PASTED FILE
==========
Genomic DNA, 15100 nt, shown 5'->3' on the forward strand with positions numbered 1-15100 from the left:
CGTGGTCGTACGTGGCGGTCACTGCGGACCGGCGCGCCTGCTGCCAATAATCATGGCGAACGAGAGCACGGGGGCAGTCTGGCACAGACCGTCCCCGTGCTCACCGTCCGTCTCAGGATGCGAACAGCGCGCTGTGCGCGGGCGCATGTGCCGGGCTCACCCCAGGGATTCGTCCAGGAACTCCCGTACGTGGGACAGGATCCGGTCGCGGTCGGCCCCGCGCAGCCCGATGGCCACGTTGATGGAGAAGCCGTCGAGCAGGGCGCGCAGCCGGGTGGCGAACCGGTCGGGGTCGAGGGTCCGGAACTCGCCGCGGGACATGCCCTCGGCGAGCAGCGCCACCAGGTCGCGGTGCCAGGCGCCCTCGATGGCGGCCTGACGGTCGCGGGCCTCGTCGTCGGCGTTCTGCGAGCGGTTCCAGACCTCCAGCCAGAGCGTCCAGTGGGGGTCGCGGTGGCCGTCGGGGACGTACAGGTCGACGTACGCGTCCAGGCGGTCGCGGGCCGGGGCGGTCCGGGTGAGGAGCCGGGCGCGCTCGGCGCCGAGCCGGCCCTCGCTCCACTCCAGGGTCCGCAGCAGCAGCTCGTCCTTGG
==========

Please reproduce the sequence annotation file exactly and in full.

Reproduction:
Genomic DNA, 15100 nt, shown 5'->3' on the forward strand with positions numbered 1-15100 from the left:
CGTGGTCGTACGTGGCGGTCACTGCGGACCGGCGCGCCTGCTGCCAATAATCATGGCGAACGAGAGCACGGGGGCAGTCTGGCACAGACCGTCCCCGTGCTCACCGTCCGTCTCAGGATGCGAACAGCGCGCTGTGCGCGGGCGCATGTGCCGGGCTCACCCCAGGGATTCGTCCAGGAACTCCCGTACGTGGGACAGGATCCGGTCGCGGTCGGCCCCGCGCAGCCCGATGGCCACGTTGATGGAGAAGCCGTCGAGCAGGGCGCGCAGCCGGGTGGCGAACCGGTCGGGGTCGAGGGTCCGGAACTCGCCGCGGGACATGCCCTCGGCGAGCAGCGCCACCAGGTCGCGGTGCCAGGCGCCCTCGATGGCGGCCTGACGGTCGCGGGCCTCGTCGTCGGCGTTCTGCGAGCGGTTCCAGACCTCCAGCCAGAGCGTCCAGTGGGGGTCGCGGTGGCCGTCGGGGACGTACAGGTCGACGTACGCGTCCAGGCGGTCGCGGGCCGGGGCGGTCCGGGTGAGGAGCCGGGCGCGCTCGGCGCCGAGCCGGCCCTCGCTCCACTCCAGGGTCCGCAGCAGCAGCTCGTCCTTGG